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French Police Use Teargas As Freedom Convoy Brings Thousands Of Protestors To Paris

Inspired by Canada's freedom Convoy, a sponaneous protest by drivers of heavy trucks against the fasistic and oppressive curtailment of individual freedoms by Prime Minister Trudeau's regime, French truck drivers protesting President Macron's similarly authoritarian measures converged on Paris where they were met by riot police enforcing Macron's ban on protests against government policy ...


Picture: AFP

Reports from French News agency AFP  told of, "thousands of cars, vans and trucks" entering the Paris metro area, blocking routes and bringing the French capital to a standstill. The Paris protest was the climax of a rolling protest, a Freedom Convoy which expressed the anger of French people against President Emmanuel Macron's medical tyranny, the heavy handed policies of lockdownsvaccines, mask and social distancing laws, forced vaccines mandates and the imposition of vaccine mandates to enforce the social exclusion of people who refused the now discredited COVID vaccines. 

Althoygh protests are currenty banned in the city as part of Marcon's deperate attempts to maintain some kind of authority in a nation drifting towards anarchy, police leave was cancelled and  more than 7,000 officers were deployed to deal with the "Freedom Convoy." 

Like the original Freedom convoy protesting the authoritarian (fascist some commentators have said,) measures introduced by the regime of Justin Trudeau, which has now been crippling the Canadian economy for almost two weeks, France's Freedom Convoy is making the headlines beyond national borders. The New York Times website commented on the police action:

Officers had set up checkpoints at several of the main entrances to Paris on the road that surrounds the city, known as the Boulevard Périphérique. That prevented many demonstrators from entering.

But small clusters of protesters who managed to get past the checkpoints gathered at several places in the city, honking their cars and waving French flags. Some joined up with the anti-vaccine-pass marches that had been held on most weekends in Paris but had waned in recent months.

The different convoys, which had started out in cities like Nice, Brest, Lille and elsewhere, appear to be only loosely coordinated on social media and on instant messaging platforms. -NYTimes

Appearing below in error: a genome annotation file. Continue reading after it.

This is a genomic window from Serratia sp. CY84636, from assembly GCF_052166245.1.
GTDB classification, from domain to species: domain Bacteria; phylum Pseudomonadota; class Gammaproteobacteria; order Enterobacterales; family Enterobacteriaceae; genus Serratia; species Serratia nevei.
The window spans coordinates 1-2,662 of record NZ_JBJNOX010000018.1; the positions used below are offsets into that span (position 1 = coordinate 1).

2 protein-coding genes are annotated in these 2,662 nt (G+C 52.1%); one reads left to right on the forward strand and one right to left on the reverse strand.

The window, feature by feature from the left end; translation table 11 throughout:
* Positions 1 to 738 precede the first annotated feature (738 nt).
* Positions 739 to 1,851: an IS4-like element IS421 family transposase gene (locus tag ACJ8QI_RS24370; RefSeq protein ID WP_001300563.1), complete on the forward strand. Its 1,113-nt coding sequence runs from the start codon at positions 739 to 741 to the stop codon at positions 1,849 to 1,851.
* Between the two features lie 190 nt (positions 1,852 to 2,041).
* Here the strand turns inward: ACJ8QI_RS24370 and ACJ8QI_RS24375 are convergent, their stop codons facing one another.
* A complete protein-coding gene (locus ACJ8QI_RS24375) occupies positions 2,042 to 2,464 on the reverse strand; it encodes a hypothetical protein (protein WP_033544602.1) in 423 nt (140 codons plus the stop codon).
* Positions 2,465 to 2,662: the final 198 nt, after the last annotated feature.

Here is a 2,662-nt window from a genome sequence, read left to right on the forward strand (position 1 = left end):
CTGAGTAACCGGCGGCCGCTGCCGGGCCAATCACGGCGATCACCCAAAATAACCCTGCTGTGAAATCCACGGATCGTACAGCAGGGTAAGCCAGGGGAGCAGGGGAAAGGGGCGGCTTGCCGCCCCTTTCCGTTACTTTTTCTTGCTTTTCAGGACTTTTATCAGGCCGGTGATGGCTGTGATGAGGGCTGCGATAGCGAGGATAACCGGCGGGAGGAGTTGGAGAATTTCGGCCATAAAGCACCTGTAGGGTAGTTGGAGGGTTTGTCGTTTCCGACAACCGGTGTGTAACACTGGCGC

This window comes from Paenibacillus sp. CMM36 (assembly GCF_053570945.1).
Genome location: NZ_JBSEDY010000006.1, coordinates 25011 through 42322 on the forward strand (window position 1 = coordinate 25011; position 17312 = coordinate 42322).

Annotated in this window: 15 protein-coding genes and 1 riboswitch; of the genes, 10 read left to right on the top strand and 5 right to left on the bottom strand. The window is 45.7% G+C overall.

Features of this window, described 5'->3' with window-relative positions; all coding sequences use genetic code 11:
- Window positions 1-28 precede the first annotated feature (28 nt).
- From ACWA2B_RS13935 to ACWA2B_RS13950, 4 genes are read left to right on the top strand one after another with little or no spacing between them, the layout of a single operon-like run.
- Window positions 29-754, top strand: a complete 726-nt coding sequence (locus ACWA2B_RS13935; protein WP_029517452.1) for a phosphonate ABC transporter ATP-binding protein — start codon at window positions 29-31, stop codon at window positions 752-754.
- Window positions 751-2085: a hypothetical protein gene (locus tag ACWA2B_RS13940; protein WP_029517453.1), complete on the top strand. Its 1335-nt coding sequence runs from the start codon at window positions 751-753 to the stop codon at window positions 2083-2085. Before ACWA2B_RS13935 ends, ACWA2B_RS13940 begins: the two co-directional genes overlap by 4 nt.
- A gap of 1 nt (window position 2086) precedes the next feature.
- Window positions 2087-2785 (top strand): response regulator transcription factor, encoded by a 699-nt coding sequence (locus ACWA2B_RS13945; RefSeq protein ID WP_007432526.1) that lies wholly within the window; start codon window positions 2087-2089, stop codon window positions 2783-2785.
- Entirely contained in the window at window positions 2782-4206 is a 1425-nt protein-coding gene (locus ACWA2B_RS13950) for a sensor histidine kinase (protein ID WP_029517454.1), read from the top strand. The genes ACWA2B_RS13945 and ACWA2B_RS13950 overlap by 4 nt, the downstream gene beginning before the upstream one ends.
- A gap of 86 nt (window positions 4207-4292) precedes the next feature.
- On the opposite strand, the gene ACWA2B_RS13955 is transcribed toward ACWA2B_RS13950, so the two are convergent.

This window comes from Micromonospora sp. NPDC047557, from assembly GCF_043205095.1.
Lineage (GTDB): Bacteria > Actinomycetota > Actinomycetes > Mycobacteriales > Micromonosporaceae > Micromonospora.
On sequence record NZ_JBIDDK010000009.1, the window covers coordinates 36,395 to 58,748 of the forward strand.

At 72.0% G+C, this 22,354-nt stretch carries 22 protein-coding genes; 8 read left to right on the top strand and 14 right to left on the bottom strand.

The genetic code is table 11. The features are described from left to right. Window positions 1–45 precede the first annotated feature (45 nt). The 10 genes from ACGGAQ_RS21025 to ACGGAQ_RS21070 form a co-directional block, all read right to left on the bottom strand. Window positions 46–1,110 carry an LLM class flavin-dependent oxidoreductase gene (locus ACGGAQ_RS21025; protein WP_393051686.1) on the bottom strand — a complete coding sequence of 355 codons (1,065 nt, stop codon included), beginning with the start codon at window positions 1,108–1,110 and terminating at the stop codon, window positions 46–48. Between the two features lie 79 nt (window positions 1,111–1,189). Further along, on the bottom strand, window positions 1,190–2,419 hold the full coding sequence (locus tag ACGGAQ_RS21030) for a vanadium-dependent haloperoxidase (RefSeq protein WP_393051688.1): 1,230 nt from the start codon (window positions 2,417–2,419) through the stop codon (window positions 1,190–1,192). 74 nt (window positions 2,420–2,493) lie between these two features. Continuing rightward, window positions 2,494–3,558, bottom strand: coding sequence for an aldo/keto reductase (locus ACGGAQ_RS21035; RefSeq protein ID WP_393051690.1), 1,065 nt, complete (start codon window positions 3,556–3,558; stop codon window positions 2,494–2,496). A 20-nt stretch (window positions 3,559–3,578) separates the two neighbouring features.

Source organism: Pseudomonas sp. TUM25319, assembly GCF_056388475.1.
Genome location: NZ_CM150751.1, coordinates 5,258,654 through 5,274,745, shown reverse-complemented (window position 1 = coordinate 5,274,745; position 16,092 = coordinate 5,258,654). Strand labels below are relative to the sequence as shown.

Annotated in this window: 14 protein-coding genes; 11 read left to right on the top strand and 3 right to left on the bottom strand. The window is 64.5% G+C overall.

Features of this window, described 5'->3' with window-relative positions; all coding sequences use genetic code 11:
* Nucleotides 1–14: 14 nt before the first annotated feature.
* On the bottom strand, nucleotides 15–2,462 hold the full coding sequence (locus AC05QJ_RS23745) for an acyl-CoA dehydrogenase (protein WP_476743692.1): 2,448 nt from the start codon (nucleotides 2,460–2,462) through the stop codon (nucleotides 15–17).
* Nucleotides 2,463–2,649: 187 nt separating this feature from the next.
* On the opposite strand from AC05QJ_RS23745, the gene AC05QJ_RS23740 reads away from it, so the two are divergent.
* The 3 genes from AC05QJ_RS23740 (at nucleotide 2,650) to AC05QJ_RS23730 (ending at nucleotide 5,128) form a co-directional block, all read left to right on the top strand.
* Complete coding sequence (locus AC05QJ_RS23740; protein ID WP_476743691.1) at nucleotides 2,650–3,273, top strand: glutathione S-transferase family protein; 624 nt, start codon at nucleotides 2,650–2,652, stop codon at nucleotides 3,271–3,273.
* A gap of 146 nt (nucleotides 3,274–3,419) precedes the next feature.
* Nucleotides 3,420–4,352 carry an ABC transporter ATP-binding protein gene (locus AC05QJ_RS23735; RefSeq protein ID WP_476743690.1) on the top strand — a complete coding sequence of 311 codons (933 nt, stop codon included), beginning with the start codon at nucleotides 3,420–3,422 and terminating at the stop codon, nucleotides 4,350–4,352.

There have not yet been any reports of violence in central Paris though French protests are oven volatile affairs with the paramilitary Gendarmarie always eager to confront the more unruly protestors. So far  people waving French and Canadian flags and chanting: "QR code, never again!" "Freedom!" "No to the vaccine pass!" represent to most strident aspects of the protest.

Scenes on the ground show one convoy stopped before the Arc de Triomphe as freedom-loving folks waved French flags. - Source: screeenshot 

French Canada-inspired "Freedom Convoy" of protestors faced the usual attempts to scare them into compliance that have become the trade mark of the Macron presidency. Throughout his term in office the president has not learned such tactics only harden opposition to his autocratic style of governing and in spite of the threats and intimidation the protests went ahead.

France's paramilitary Gendarmerie put armoured vehicles on the streets in a bid to intimidate protestors

"The stated objective of these demonstrations is to 'block the capital' by preventing road traffic from circulating in order to further their demands … from Friday, before moving on to Brussels on Monday," Paris' police authority said.

"Because of the risk to public order, these protests will be banned from 11 to 14 February," police said, adding that anyone blocking public roads will face severe fines and jail time. 

The Guardian reports convoys of trucks, vans, cars, and even motorcycles left Nice in the south-east, Bayonne in the south-west, Strasbourg in the north-east, and Cherbourg in the north-west, among other cities as they all head to Paris. 

"We've been going around in circles for three years," said demonstrator Jean-Marie Azais, who was heading to Paris. "We saw the Canadians and said to ourselves, 'It's awesome what they're doing.' In eight days, boom, something was sparked."